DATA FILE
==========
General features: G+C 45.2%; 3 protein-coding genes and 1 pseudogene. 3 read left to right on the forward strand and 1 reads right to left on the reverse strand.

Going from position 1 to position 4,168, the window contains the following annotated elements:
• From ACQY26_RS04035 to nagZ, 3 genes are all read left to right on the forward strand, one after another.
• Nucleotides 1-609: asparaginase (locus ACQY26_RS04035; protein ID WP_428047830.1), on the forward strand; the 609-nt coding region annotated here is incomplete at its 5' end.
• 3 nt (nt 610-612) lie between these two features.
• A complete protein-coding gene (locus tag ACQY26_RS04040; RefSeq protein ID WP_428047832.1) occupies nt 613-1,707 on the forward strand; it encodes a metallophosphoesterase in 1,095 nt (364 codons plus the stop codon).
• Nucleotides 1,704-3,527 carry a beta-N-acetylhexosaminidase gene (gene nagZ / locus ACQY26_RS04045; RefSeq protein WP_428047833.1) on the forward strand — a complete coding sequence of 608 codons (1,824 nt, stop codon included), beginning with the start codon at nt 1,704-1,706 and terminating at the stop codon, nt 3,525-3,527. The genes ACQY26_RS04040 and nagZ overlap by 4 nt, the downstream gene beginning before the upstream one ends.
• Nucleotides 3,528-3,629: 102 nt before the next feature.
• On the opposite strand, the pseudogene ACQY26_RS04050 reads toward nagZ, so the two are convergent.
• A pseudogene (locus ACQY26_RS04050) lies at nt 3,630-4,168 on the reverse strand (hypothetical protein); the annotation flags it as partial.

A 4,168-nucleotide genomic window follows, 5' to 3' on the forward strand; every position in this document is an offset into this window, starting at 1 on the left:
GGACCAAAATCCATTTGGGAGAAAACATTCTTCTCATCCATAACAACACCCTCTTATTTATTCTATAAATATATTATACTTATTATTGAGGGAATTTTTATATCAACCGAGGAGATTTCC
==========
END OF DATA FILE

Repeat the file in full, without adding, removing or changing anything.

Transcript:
General features: G+C 45.2%; 3 protein-coding genes and 1 pseudogene. 3 read left to right on the forward strand and 1 reads right to left on the reverse strand.

Going from position 1 to position 4,168, the window contains the following annotated elements:
• From ACQY26_RS04035 to nagZ, 3 genes are all read left to right on the forward strand, one after another.
• Nucleotides 1-609: asparaginase (locus ACQY26_RS04035; protein ID WP_428047830.1), on the forward strand; the 609-nt coding region annotated here is incomplete at its 5' end.
• 3 nt (nt 610-612) lie between these two features.
• A complete protein-coding gene (locus tag ACQY26_RS04040; RefSeq protein ID WP_428047832.1) occupies nt 613-1,707 on the forward strand; it encodes a metallophosphoesterase in 1,095 nt (364 codons plus the stop codon).
• Nucleotides 1,704-3,527 carry a beta-N-acetylhexosaminidase gene (gene nagZ / locus ACQY26_RS04045; RefSeq protein WP_428047833.1) on the forward strand — a complete coding sequence of 608 codons (1,824 nt, stop codon included), beginning with the start codon at nt 1,704-1,706 and terminating at the stop codon, nt 3,525-3,527. The genes ACQY26_RS04040 and nagZ overlap by 4 nt, the downstream gene beginning before the upstream one ends.
• Nucleotides 3,528-3,629: 102 nt before the next feature.
• On the opposite strand, the pseudogene ACQY26_RS04050 reads toward nagZ, so the two are convergent.
• A pseudogene (locus ACQY26_RS04050) lies at nt 3,630-4,168 on the reverse strand (hypothetical protein); the annotation flags it as partial.

A 4,168-nucleotide genomic window follows, 5' to 3' on the forward strand; every position in this document is an offset into this window, starting at 1 on the left:
GGACCAAAATCCATTTGGGAGAAAACATTCTTCTCATCCATAACAACACCCTCTTATTTATTCTATAAATATATTATACTTATTATTGAGGGAATTTTTATATCAACCGAGGAGATTTCC